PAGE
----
One of the biggest reasons Hill is drawn to iPhone photography is because she has no patience, she says. The instant gratification factor of taking out the iPhone at a moment's notice is artistically convenient.
"Photography shows the things that I see and I feel people miss," Hill says.
The Great Outdoors
Seth Gearhart saw failing his high school photography class as a "dream-killer," thwarting his ambition to shoot for National Geographic Magazine.
Now Gearhart says, "Your initial failures won't stay with you forever and you can overcome them."
He attended Indiana Westland University in Marion, Indiana, graduating with a degree in mass media communications.
In his professional photography work, Gearhart uses a Canon T1I DSLR with a standard lens 18-55 mm and moved from film to digital. In 2009, he began iPhone photography and now uses a GoPro camera and an iPhone 5S for shooting and editing.
"Ankle High" is a singular iPhone work in which a sunset, starkly distant rainbow and clean waves frame a man on his surfboard. Gearhart had his GoPro camera mounted to the front of his surfboard and turned to face his subject.
The Snapfeed application is among his most used iPhone photo editing programs.
"The iPhone editing allows a different perspective on everyday things," he says.
Changing the perspective and angles not ordinarily seen highlights particular parts of the photograph. Gearhart's prints are mounted to metal to enhance the image.
"Quarter to Sunset" was captured on his iPhone along a dock on the Shallotte River. It is mounted on a wooden frame, representing the wooden dock on which he stood to take the photo.
Gearhart says he uses a GorillaPod or a monopod to shoot places that one can't get on a normal tripod. He shoots expansive landscapes, natural surroundings and wildlife, using natural lighting. He says he lets the phone do the work; the apps on his iPhone allow a longer exposure.
Light painting technique, a part of Gearhart's process, is achieved when a subject has no or limited light and an external light source, like a flashlight, can paint the subject being photographed.
While camera technology's rapid updates continue to improve, Gearhart believes it doesn't always promise a great photograph.
"If you give a cheap guitar to Eric Clapton he's still going to play unbelievably," Gearhart says. "While technology helps, I think having a photographic eye and an understanding of photography techniques is more important than the equipment."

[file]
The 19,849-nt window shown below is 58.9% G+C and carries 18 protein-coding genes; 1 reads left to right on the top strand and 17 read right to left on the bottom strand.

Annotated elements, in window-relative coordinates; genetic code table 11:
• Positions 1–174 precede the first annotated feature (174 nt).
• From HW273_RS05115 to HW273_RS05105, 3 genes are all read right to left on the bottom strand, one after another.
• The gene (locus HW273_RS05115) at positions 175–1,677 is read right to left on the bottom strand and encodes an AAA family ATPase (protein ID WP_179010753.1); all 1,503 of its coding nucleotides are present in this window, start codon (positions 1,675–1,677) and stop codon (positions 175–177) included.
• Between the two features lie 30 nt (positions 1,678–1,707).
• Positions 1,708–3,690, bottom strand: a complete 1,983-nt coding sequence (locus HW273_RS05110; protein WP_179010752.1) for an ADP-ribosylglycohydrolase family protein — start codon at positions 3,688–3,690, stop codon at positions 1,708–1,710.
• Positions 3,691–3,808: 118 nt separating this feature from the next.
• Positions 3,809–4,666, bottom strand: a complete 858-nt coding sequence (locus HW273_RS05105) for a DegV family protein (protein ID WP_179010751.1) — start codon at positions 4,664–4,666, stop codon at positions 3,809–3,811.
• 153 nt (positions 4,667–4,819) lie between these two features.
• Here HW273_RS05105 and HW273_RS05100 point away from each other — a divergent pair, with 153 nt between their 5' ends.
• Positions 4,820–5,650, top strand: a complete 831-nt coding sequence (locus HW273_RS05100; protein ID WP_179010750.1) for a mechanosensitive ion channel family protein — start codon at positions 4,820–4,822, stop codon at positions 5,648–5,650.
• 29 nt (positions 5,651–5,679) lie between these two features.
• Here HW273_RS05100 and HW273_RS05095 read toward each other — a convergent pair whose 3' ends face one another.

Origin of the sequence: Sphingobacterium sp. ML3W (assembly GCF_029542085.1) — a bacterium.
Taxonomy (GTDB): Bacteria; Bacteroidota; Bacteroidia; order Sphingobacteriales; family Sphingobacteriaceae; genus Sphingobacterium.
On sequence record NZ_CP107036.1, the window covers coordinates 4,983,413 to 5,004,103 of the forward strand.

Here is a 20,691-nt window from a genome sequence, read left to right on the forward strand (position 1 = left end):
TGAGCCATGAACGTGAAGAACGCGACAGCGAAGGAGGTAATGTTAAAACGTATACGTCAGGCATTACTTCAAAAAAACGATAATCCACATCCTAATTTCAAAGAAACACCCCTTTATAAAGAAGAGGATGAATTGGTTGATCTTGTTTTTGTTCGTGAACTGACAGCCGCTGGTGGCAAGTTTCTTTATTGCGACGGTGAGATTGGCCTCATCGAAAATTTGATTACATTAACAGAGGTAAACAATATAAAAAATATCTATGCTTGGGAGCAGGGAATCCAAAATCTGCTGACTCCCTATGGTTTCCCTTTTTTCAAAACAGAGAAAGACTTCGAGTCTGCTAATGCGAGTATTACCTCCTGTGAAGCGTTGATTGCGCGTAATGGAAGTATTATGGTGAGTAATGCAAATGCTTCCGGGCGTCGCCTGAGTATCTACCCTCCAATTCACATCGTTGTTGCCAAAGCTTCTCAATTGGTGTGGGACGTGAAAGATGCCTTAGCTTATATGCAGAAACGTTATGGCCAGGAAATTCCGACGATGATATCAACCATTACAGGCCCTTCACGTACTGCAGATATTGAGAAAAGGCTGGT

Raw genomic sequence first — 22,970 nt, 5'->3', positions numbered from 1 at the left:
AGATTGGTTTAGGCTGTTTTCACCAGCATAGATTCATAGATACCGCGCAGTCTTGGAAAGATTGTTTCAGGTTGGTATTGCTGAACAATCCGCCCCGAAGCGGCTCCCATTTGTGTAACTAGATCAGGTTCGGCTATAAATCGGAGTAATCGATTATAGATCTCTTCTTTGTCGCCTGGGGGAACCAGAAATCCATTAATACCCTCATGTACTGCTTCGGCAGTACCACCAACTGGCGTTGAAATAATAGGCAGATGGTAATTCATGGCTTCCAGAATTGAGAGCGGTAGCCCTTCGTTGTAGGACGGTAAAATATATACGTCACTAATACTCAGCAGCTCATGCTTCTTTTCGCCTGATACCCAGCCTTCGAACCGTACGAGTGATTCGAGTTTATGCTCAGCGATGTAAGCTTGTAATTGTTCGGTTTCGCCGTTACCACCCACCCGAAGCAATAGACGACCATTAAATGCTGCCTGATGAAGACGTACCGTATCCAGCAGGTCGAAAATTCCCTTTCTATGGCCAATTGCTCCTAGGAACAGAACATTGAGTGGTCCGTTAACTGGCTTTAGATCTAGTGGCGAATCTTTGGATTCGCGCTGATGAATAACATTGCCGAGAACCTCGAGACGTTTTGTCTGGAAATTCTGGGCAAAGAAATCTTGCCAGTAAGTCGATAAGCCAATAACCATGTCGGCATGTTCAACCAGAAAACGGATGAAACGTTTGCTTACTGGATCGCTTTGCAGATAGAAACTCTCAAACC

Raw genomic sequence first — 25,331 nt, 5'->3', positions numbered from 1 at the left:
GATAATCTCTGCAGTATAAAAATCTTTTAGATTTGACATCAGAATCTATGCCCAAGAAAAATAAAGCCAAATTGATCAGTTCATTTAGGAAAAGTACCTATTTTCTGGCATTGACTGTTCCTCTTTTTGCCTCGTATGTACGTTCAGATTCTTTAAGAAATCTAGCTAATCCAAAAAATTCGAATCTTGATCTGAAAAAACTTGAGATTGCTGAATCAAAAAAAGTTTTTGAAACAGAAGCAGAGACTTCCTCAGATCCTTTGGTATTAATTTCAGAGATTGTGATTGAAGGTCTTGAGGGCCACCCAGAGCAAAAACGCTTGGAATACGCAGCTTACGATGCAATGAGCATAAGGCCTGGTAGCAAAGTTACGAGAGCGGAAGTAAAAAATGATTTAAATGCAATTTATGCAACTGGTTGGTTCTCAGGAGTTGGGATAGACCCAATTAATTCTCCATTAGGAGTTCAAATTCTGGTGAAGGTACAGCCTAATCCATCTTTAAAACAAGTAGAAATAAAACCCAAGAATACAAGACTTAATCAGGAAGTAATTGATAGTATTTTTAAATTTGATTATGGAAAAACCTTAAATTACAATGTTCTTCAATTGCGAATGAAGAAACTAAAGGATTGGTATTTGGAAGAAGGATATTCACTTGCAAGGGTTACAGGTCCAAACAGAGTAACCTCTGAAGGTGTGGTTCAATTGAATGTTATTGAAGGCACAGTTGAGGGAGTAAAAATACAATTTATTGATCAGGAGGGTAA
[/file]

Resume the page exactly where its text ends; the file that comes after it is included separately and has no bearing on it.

In the Sky
Jo Ann Tomaselli
Jo Ann Tomaselli graduated with a degree in photography and writing from Stockton College in Pomona, New Jersey, in 1980. She was most influenced by her college mentor, professor and landscape photographer, Joel Sternfeld. She saw how he used the natural world to bring emotional connection to fruition in his photographs.
Tomaselli uses a Canon 5D Mark 2 with a variety of Pro Series lenses and also began shooting with a Samsung Galaxy S4 smartphone four years ago. Tomaselli travels and photographs all over the world and still considers her backyard the best place to shoot.
"Away is good but home is best," she says.
Tomaselli photographs the sky in her Hampstead backyard with nature at her doorstep. Her online Instagram Gallery, Same View-Different Day, displays hundreds of photos of the sky from her backyard. The sunrises are low-light images shot on a tripod with a Stingray filter.
Her smartphone photography process includes shooting images with an Olympus and transferring the image to phone applications for post processing. Tomaselli uses Snapfeed, Photoshop Express and Perfectly Clear applications for post processing.
"I love digital photography. It's a fantastic way to play and be affordable," she explains.
A member of the Cape Fear Camera Club, Tomaselli talks to other photographers and believes the best way to get better photos is going outside and into the experience.
"It is like digging in the dirt. ... You have to go out and play," she says.
"Slip Slidin'" is an early morning, blue hour, sliver of moon in the sky with long exposure.
Tomaselli says, "If I could pick one place to photograph, I guess I choose to go to the moon."
Tomaselli thinks photography should be fun and chooses not to get caught up in the kind of gear used.
"I think the best camera is the one you have with you. Record what you see," she says.